Primary care providers in La Plata County have begun work as part of a governor’s office initiative called the State Innovation Model.
Colorado received a $65 million award from the federal Centers for Medicare and Medicaid Innovation to better integrate physical and behavioral health care, as well as experiment with new health care payment systems.
The goal of the program is to create a way to care for physical, behavioral and mental health all in one, unfragmented package.
Pediatric Associates of Durango is one of four practices in La Plata County accepted into the program that provides funding, advisers, and networking with other groups and practices throughout the state.
The program has allowed Pediatric Associates to hire a behavioral health provider. The goal is to make integrated care a permanent fixture at the practice, said Owner Pakhi Chaudhuri.
Integrated care means when a patient comes in for an annual check-up at Pediatric Associates, he or she can be treated for mental health as well as the traditional physical health ailments that doctor’s offices provide.
For example, a patient may be screened for depression, or parents can discuss their child’s problems at school, while receiving a check up for cold symptoms, said behavioral health provider Ruth Watkins, with Pediatric Associates.
With integrated care, the patient does not have to go searching for a mental health provider, because the mental health care is in-house at Pediatric Associates, Chaudhuri said.
“They’re getting full, wrap-around sort of care,” she said.
Watkins said parents have reacted positively to being able to receive behavioral health care at the pediatrics office.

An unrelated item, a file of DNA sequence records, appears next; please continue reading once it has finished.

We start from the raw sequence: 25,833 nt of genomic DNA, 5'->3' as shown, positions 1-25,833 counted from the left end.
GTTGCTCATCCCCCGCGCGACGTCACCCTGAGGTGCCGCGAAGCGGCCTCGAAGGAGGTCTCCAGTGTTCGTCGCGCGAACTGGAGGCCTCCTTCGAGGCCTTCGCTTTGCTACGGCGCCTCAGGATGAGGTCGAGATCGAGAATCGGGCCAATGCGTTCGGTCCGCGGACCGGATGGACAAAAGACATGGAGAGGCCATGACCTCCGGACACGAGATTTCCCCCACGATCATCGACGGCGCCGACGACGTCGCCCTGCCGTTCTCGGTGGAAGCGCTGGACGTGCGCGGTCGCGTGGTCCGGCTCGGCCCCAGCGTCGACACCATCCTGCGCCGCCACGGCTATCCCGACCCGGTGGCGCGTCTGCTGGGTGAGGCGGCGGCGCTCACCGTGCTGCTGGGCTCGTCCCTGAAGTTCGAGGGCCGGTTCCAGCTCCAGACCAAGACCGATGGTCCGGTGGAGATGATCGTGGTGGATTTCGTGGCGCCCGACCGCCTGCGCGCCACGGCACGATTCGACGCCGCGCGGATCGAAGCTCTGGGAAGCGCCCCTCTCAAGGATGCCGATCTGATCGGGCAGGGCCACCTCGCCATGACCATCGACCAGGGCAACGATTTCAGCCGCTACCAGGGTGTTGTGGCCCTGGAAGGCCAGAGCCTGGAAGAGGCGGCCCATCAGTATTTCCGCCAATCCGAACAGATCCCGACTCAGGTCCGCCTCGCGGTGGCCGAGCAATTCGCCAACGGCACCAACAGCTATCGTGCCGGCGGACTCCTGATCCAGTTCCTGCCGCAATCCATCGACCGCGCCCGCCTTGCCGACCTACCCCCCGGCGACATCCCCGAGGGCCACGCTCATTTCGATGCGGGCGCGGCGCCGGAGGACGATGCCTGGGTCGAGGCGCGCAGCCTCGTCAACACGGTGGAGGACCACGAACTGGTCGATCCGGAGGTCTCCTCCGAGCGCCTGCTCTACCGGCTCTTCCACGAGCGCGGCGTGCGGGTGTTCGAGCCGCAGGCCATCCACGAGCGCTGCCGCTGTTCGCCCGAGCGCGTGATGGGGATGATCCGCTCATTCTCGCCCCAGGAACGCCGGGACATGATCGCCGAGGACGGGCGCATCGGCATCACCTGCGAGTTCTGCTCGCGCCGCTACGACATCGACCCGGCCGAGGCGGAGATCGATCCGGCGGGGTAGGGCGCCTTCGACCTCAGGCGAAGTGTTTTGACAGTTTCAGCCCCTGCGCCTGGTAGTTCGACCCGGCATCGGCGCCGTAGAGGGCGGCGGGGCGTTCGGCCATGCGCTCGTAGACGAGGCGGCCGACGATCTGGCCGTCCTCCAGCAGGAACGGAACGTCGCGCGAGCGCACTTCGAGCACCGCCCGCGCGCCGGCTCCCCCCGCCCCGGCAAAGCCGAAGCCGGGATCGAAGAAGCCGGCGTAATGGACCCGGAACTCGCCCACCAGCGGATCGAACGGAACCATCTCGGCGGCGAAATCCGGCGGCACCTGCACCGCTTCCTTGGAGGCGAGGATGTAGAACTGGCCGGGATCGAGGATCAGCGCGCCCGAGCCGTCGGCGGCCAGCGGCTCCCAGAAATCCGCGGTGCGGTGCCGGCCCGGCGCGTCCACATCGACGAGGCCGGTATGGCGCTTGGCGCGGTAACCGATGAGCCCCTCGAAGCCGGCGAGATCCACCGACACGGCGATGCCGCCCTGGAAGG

The practice also has access to software and networking opportunities.
Pediatric Associates can access medical records-keeping software that can track patient history. So, if a patient once went to the emergency room for a crisis situation, Pediatric Associates can see that and be clued in to the patient’s history, Chaudhuri said.
Watkins has also created a behavioral health “how-to” handbook that the practice has been able to share with other practices throughout the state that are in the program.
A second component to the program is alternative payment methods.
Patients and insurance companies are billed for one integrated service, rather than individual pieces, which should keep costs down, Chaudhuri said. Because this saves the insurance companies money, in the future, practices may be reimbursed a sum of money, she said.
Integrated care improves the services practices are able to offer their patients, makes seeking care easier for patients, and over all, improves the health of patients.
“I don’t know how I practiced medicine without a behavioral health person,” Chaudhuri said.